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Code attacks Windows vulnerability

Code that exploits a critical vulnerability that Microsoft issued a patch for only last week has been posted online, raising fears of an imminent MSBlast-style attack.

A piece of code that exploits a critical vulnerability that Microsoft issued a patch for only last week has been posted online, raising fears of an imminent MSBlast-style attack.

On Feb. 10, Microsoft released a patch that fixes a networking flaw that affects all Windows XP, NT, 2000 and Server 2003 systems. The company warned people to patch their systems, because the vulnerability could be exploited by virus and worm writers.

Four days after the patch was released, a piece of code was published on a French Web site that would let anyone exploit the vulnerability, meaning that unpatched customers could be hit with a worm similar to last summer's MSBlast, also known as Blaster.

Richard Starnes, director of incident response at telecommunications giant Cable & Wireless, told ZDNet UK that the code appears to work.

"We ran (the compiled code) against an unpatched XP and Windows 2000 SP3 system, and it took both systems down. It does a buffer overflow and immediately sends the PC into a reboot phase that you can't get out of," he said.

According to Starnes, the published attack could easily be turned into another MSBlast or Code Red type of "blended attack," in which the worm has two distinct modules: one for spreading and the other containing a payload.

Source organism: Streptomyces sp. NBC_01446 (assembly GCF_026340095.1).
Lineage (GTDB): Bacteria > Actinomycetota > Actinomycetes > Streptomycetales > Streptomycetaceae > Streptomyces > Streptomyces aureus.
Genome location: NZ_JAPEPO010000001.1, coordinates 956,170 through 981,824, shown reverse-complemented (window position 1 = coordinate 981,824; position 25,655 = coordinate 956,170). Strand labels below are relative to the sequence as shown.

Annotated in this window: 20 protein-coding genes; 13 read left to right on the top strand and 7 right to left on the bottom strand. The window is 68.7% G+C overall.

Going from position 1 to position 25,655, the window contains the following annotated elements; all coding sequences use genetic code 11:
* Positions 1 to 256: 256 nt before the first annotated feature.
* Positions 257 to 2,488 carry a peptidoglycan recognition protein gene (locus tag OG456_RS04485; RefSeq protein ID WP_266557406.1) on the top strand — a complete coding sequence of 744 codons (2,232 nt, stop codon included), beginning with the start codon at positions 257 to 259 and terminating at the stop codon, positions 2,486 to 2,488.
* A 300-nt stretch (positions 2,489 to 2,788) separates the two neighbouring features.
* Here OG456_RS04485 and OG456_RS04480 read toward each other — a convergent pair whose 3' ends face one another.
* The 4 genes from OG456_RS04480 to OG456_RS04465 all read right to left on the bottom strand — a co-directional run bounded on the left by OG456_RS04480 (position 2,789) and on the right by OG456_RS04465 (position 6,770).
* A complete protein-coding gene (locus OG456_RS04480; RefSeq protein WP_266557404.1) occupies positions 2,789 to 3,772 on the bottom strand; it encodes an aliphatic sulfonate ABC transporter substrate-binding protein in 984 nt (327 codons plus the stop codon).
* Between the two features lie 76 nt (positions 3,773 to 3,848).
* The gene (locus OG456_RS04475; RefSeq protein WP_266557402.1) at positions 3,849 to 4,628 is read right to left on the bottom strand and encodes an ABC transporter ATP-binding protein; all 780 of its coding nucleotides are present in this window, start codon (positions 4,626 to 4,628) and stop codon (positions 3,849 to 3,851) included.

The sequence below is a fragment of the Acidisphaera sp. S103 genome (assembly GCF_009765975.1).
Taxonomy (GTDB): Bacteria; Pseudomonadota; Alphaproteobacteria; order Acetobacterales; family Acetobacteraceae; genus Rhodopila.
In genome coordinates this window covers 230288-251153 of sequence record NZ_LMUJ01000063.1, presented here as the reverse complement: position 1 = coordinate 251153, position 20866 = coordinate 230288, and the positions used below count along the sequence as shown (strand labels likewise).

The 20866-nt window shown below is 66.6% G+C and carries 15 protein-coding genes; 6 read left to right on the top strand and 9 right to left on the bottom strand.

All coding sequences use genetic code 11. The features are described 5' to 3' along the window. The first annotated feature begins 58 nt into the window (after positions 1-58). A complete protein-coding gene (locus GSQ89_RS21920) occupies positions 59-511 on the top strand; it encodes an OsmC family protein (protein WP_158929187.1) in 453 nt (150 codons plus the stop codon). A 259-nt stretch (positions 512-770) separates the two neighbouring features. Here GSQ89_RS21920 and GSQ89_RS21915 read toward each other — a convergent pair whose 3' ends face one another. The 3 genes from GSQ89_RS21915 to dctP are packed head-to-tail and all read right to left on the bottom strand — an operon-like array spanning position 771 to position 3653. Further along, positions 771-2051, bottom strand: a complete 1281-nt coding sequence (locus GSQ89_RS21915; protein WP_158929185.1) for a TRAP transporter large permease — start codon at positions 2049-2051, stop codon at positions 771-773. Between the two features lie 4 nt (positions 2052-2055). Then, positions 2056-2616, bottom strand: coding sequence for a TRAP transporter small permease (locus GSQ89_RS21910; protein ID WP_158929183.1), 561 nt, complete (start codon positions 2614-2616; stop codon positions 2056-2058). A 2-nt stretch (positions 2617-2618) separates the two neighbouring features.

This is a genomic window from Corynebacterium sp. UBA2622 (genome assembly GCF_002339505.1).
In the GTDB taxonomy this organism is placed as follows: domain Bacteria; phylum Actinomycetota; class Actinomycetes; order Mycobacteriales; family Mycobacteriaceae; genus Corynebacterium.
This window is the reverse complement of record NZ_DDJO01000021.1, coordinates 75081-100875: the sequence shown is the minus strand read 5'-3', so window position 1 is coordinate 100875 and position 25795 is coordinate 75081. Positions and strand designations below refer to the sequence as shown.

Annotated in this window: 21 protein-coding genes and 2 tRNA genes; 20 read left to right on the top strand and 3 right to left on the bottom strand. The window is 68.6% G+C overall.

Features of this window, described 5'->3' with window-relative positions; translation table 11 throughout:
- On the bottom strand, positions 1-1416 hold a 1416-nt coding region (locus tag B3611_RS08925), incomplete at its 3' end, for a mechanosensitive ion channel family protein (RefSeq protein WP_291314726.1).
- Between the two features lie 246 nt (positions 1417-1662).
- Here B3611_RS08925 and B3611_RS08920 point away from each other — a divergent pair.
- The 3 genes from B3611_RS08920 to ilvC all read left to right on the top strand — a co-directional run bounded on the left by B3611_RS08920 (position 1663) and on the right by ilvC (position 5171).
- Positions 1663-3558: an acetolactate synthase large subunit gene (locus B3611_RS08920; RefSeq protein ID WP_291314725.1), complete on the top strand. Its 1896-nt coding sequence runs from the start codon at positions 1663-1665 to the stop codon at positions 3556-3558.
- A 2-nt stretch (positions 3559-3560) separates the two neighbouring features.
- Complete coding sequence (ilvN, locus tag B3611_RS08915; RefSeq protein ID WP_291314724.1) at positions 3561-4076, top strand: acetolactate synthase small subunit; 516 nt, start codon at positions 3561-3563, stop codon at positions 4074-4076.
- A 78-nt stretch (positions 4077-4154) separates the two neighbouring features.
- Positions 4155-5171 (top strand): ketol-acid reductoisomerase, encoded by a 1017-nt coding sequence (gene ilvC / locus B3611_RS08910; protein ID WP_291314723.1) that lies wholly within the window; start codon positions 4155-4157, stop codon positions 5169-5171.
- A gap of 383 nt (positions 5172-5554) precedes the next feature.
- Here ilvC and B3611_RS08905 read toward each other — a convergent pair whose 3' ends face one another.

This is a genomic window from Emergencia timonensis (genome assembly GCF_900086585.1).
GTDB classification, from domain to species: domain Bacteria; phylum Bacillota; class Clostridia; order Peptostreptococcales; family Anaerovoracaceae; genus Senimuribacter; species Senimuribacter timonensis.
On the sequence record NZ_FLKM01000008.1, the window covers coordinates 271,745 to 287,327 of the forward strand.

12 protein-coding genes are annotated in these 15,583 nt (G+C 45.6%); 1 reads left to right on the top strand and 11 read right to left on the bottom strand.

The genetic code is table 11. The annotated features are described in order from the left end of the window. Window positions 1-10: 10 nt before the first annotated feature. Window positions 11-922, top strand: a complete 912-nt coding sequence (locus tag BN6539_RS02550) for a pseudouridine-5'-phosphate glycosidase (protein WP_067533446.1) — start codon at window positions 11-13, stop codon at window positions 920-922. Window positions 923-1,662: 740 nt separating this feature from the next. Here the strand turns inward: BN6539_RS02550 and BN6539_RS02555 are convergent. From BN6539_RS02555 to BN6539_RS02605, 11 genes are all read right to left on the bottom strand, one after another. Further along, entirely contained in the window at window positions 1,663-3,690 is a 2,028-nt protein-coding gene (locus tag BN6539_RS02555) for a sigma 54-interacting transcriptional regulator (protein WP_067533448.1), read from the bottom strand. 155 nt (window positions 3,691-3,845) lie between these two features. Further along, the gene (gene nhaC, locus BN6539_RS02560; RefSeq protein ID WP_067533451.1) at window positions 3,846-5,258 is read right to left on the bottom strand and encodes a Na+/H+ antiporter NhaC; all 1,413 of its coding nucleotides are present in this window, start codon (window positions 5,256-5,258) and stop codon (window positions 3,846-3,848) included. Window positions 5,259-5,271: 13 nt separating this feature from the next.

"We have started seeing two-phase or two-tier worms--worms that have two attack vectors--one is a propagation vector and one is for launching an attack. The vast majority of worms we have seen only have a propagation payload. But with this one, you can have a propagation payload, and you can have a proper payload--being a DDoS (distributed denial-of-service) platform."

Jay Heiser, chief analyst at IT risk management company TruSecure, told ZDNet that the code on its own is simply a DDoS attack and can cause limited damage, but because it exploits a buffer overflow, it could be used to cause havoc. "A denial-of-service attack is the equivalent to letting the air out of a tire in a car. It is annoying to the driver and might be fun once or twice for the attacker, but it is not the same thing as allowing you to go for a joyride. The fact that the DoS attack works against the buffer overflow suggests a greater likelihood that a more sophisticated attack is possible," Heiser said.

Munir Kotadia of ZDNet UK reported from London.